Cars entering one Aleppo district came under fire from snipers and a Reuters photographer saw three bodies lying in the street. Unable to move them to hospital for fear of shelling, residents had placed frozen water bottles on two of the corpses to slow their decomposition in the baking heat.
A burnt out tank lay in the street, while nearby another one had been captured intact and covered in tarpaulin. Burnt cars could be seen in many streets, some marked with "shabbiha" - a reference to pro-Assad militiamen.
Near the centre of town, most shops were shuttered, some with "Strike" painted over them. The only shop doing business was a bakery selling subsidized bread, where the queue stretched around the block.
U.N. Undersecretary-General for Humanitarian Affairs Valerie Amos said 200,000 people had fled the fighting in and around Aleppo in the last two days, and the violence across Syria made it hard for humanitarian agencies to reach them.
"Many people have sought temporary shelter in schools and other public buildings in safer areas. They urgently need food, mattresses and blankets, hygiene supplies and drinking water."
Assad's ruling structure draws strongly on his Alawite minority sect, an offshoot of Shi'ite Islam, while his opposition is drawn largely from the Sunni Muslim majority, backed by Sunni leaders who rule nearly all other Arab states.
That has raised fears the 16-month conflict could spread across the Middle East, where a sectarian divide between Sunnis and Shi'ites has been at the root of violence in Iraq, Lebanon, Bahrain and elsewhere.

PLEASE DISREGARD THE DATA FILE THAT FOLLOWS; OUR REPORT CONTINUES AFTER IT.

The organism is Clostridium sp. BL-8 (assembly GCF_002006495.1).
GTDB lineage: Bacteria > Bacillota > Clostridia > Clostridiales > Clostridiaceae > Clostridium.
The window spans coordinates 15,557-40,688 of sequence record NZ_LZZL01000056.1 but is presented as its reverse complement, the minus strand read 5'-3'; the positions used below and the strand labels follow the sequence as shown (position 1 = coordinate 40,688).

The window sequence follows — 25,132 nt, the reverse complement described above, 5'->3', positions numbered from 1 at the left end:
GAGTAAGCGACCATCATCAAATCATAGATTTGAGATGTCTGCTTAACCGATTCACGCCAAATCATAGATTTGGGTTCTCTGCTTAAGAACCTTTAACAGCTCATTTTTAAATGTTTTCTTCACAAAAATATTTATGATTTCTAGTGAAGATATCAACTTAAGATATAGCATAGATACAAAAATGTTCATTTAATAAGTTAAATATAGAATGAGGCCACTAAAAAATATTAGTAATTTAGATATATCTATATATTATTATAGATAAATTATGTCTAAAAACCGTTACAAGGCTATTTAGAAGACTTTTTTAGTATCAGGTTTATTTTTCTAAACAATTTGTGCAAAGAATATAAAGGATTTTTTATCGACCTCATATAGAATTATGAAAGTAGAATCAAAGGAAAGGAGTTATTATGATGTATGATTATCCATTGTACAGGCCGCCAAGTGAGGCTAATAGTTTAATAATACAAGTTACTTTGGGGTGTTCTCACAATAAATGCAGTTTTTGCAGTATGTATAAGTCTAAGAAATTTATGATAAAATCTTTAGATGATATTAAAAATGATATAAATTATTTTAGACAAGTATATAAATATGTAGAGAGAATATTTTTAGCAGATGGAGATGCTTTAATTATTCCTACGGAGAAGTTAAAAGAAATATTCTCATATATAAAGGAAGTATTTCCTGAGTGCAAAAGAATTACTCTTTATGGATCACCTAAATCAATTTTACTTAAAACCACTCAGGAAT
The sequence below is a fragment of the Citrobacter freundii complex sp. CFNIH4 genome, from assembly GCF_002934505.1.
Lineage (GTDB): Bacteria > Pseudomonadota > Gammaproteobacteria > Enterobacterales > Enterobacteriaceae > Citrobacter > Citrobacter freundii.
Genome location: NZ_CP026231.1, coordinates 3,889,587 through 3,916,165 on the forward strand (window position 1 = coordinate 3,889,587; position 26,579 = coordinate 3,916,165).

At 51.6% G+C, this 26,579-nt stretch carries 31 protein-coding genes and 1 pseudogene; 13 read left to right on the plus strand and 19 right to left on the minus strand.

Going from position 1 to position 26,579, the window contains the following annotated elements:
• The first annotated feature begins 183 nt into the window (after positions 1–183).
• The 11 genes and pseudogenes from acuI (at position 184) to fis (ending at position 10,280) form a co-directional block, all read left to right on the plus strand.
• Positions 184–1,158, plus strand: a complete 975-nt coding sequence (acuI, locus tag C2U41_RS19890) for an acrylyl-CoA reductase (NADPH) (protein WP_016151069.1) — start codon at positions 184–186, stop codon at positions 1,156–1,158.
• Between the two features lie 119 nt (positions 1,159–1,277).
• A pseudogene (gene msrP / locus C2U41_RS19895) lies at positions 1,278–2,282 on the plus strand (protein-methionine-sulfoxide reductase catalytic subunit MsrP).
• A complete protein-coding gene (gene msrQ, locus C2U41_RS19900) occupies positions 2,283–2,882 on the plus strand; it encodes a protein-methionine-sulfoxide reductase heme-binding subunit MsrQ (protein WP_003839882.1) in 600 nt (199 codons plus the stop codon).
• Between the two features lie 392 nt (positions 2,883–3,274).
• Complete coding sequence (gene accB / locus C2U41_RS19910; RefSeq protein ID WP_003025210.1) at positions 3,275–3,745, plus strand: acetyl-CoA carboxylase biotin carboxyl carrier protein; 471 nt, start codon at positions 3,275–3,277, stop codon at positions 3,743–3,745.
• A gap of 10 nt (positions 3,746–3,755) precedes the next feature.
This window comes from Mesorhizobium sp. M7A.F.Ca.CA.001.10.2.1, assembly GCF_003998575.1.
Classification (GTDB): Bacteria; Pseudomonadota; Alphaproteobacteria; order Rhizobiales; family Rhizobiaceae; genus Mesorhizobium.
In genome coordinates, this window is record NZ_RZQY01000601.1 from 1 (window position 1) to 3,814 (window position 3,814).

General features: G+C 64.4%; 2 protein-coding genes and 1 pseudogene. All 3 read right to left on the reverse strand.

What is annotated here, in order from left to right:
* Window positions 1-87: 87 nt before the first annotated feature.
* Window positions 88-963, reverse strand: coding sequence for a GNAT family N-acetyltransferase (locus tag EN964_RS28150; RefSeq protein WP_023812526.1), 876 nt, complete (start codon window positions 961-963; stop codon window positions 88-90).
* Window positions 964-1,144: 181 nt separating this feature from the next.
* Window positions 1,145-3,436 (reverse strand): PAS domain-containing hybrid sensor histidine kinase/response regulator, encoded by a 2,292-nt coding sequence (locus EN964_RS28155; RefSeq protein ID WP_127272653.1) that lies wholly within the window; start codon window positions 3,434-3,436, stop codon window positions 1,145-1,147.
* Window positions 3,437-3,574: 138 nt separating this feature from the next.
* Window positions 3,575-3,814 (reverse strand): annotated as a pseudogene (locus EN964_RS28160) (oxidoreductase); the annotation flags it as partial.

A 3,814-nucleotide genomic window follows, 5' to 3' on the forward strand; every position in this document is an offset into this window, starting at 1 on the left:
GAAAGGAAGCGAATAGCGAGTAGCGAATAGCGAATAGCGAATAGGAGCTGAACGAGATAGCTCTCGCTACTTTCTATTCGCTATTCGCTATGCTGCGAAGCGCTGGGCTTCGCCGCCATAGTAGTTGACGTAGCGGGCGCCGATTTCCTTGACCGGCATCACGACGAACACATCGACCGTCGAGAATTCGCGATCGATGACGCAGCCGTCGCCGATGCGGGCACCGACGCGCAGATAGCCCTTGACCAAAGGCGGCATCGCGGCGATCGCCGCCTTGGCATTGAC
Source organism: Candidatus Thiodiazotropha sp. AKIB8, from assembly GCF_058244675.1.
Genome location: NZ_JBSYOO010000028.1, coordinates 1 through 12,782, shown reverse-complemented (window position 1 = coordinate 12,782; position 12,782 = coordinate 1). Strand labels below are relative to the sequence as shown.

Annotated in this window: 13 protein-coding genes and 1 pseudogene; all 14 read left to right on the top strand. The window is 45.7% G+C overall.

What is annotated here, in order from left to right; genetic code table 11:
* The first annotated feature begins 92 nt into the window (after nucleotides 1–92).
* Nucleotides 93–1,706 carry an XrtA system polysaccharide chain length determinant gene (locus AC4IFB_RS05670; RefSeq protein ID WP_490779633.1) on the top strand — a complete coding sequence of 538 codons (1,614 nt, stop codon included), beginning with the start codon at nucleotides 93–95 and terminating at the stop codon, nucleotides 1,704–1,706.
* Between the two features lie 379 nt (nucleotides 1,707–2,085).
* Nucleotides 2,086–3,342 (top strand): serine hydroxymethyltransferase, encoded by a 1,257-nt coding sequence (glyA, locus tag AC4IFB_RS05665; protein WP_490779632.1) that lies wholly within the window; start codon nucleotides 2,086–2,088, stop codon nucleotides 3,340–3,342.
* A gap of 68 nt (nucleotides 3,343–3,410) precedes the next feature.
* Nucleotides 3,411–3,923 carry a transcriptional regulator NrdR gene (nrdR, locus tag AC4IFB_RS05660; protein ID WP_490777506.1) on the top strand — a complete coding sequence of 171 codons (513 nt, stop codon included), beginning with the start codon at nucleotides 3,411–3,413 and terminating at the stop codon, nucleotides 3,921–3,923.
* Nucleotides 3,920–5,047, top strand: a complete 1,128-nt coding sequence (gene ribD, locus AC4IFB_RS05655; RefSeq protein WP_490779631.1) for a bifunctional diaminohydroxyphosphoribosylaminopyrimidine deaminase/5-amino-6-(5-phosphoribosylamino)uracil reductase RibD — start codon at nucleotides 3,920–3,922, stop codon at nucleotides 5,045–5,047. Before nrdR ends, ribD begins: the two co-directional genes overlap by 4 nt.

Shi'ite Iran demonstrated its firm support for Assad by hosting his foreign minister. At a joint news conference with Moualem, Iran's Foreign Minister Ali Akbar Salehi rebuked the West and Arab states for holding the "illusion" that Assad could be easily be replaced in a managed transition.
In Damascus, many residents have fled fighting in the outskirts for relative safety in the heart of the capital.
In the centre, shops open only between 9 a.m. and 3 p.m., food prices have soared and no one dares walk outside after dusk, even in the holy month of Ramadan when streets are normally packed late into the night with people breaking the fast.
"To begin with I was with the regime, for sure," said Ahmed, from one of the southern suburbs where the army, backed by helicopters and tanks, launched its counter-offensive.
"But now, no, the regime must go. Take what they want with them, but they must go."
The battle for Aleppo is a decisive test of the government's ability to put down the revolt after the July 18 explosion killed four of its top security officials and wrecked the Assad family's image of untouchable might.
It has committed huge military resources to Aleppo after losing control of outlying rural areas and some border crossings with Turkey and Iraq.
(Additional reporting by Yara Bayoumy and Dominic Evans in Beirut, Yeganeh Torbati in Dubai and a reporter in Damascus who cannot be identified for security reasons; Writing by Peter Graff; Editing by Sophie Hares)